Sunday Standard has not been able to get official confirmation of how much the Botswana Sectors of Educators Trade Union (BOSETU) president, Winston Radikolo and national treasurer, Samuel Aboneng, earn at the Union head office.
“As to the remunerations of the President and the National Treasurer, I am constrained to discuss them with a third party,” said BOSETU’s Secretary General, Tobokani Rari, in response to our inquiry. “Those are issues of contracts between an employee
and the employer that cannot be disclosed to a third party nor the public.”
In the category of “third party” are members of BOSETU itself who don’t know how much union officials seconded to the head office get in remuneration. Just last week, one member asked a question about the remuneration of these officials in a Facebook post.
Rari emphasized that “the figures stated in your inquiry of P112 000 and P90 000 monthly salaries for the President and Treasurer respectively are outrightly incorrect, their remunerations by BOSETU are way much less than that.”
Both Radikolo and Aboneng have been seconded to the head office in line with a motion that was adopted at last year’s national congress as well as an agreement between the Union and the Directorate of Public Service Management (DPSM). The motion says “Congress mandates the incoming National Executive Committee to pursue the possibility of the secondment of the President and National Treasurer.” In cases where a union leader is seconded to work at a union’s office, the government continues to pay his or her salary for the entire period of the secondment. The union also pays that leader a salary. The agreement with DPSM also permits civil servants to go on unpaid leave and take up temporary employment at a union’s offices. Radikolo was seconded under the first arrangement and Aboneng under the second.
The aforementioned figures had been given to us by BOSETU sources who are unhappy with what they see as “extravagant” spending at the Union’s head office in Gaborone. The sources say that Rari’s refutation of the figures is technical because it limits itself to Sunday Standard’s mistaken use of “salary” and doesn’t acknowledge that the total package (basic salary and allowances) come to around the quoted figures. According to a disaggregated set of figures that seek to support the latter, in addition to his basic salary from the government, Radikolo reportedly gets P72 000 a month as basic salary from the Union. The Union has also provided him with a car that he uses for official union business.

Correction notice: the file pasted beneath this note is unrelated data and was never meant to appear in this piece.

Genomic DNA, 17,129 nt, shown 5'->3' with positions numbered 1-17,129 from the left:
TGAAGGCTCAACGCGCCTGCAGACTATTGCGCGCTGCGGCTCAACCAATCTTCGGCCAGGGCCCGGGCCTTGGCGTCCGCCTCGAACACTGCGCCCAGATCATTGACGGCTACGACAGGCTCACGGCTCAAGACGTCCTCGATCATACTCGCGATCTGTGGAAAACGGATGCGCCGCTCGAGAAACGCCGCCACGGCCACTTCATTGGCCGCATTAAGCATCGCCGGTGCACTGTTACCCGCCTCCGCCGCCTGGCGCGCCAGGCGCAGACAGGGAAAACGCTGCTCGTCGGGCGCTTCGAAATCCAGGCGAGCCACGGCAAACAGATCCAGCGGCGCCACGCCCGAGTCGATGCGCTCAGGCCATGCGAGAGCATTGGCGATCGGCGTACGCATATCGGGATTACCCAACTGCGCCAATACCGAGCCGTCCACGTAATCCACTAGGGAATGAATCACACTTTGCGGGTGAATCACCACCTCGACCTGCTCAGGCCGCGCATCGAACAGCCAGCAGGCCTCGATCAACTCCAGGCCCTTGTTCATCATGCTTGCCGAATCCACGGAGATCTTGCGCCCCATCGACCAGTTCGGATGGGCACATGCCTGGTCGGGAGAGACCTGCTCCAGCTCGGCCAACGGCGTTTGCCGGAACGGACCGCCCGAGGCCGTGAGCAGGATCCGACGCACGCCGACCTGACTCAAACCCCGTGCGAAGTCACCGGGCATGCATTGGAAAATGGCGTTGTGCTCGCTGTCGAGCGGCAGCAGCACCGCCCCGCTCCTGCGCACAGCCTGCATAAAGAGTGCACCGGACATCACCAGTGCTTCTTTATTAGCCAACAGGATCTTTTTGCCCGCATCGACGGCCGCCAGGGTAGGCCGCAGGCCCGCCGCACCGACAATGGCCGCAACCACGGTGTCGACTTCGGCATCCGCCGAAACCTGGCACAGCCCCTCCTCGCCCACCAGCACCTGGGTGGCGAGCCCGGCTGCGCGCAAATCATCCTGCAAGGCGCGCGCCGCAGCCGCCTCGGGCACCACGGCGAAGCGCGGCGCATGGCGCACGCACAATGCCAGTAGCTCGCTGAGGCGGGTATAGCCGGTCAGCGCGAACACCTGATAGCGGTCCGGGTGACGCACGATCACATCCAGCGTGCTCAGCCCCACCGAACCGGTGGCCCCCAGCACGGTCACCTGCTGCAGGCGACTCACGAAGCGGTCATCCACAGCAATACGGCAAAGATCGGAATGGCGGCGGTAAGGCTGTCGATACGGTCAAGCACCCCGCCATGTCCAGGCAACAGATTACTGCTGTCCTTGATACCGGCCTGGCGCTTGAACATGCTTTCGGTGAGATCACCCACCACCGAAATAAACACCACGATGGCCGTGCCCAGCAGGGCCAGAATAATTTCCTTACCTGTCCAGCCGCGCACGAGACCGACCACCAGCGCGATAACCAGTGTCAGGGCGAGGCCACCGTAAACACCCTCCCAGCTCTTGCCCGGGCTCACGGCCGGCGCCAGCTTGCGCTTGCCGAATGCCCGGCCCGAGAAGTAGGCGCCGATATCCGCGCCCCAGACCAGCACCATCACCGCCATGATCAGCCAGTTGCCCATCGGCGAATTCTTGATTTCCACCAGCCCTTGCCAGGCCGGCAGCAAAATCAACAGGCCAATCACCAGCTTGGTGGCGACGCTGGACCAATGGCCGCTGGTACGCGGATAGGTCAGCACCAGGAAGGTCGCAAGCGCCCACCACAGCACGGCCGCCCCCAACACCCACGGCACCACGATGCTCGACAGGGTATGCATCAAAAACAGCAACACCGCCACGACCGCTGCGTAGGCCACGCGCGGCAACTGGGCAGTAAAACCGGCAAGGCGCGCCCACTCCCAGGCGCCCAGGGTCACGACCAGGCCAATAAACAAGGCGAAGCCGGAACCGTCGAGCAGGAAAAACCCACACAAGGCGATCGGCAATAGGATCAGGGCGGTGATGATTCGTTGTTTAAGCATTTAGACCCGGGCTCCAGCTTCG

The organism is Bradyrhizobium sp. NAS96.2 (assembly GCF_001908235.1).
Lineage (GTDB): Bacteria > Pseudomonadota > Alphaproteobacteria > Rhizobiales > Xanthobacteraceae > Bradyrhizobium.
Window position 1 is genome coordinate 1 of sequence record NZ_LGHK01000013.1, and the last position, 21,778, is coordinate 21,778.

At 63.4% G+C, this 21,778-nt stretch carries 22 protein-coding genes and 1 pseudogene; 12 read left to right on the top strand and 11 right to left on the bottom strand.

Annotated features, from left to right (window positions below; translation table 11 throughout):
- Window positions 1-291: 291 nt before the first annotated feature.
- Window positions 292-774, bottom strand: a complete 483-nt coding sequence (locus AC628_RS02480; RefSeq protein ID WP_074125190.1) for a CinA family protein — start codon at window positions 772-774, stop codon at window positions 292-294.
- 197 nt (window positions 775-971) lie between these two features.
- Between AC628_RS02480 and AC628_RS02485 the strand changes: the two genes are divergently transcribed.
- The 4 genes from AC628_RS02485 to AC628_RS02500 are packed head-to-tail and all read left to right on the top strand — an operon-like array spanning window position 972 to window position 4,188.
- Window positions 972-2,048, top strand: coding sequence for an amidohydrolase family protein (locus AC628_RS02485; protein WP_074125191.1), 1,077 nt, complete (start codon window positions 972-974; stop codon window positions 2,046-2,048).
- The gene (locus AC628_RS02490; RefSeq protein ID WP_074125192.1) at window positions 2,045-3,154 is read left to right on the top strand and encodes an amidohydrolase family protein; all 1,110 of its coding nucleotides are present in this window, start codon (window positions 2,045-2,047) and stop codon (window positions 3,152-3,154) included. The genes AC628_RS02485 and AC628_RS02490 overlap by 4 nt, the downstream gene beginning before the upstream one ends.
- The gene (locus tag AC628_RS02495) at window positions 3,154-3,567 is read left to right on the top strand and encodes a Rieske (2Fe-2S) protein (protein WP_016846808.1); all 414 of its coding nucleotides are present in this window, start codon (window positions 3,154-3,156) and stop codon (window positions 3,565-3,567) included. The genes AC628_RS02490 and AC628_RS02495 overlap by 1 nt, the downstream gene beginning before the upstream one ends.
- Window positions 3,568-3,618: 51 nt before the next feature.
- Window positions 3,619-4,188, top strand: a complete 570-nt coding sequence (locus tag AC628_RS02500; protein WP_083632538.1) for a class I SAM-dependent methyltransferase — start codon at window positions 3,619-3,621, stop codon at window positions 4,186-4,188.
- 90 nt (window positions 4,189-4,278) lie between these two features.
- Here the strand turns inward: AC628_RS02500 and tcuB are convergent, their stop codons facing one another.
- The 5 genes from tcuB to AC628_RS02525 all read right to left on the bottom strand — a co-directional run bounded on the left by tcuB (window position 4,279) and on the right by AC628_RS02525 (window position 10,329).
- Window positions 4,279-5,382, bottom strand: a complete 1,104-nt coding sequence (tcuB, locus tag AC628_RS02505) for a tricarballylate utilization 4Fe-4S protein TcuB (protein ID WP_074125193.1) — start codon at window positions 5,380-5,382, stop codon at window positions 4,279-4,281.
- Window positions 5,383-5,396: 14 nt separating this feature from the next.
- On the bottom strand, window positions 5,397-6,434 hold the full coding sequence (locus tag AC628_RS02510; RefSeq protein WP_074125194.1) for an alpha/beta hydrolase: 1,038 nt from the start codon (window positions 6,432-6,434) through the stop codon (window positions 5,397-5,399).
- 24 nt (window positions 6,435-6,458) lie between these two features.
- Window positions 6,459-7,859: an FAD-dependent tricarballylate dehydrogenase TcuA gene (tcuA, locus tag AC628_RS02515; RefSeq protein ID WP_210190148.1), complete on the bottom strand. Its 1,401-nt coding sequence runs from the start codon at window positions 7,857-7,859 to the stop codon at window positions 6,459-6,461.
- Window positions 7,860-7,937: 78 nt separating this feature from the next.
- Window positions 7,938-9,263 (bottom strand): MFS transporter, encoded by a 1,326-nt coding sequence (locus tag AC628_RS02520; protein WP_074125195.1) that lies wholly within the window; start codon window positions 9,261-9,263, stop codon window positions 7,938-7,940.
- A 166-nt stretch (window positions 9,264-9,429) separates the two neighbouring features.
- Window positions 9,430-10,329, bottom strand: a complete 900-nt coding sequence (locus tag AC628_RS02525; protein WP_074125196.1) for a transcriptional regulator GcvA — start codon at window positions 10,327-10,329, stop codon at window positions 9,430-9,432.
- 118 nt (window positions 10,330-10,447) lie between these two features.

Rari said that the salaries that Radikolo and Aboneng get are not generous as has been suggested but are “in line with what the market remunerates in the context of trade unions.” He added that salaries of senior managers at BOSETU are determined by a pay structure that has been
determined by BOSETU.
“BOSETU has an organisational structure and pay/salary structure that has been adopted by the National Executive Committee of the Union, and as such, any employee, whether recruited or being a political appointee, are fitted into the structure upon arrival,” the BOSETU Secretary General said.
As stated, Radikolo and Aboneng have been redeployed under different terms. The government continues to pay Radikolo’s salary while Aboneng went on unpaid leave and his entire payment comes from the Union. Sources say that in addition to a basic salary, BOSETU pays the latter some allowances, which include car allowance.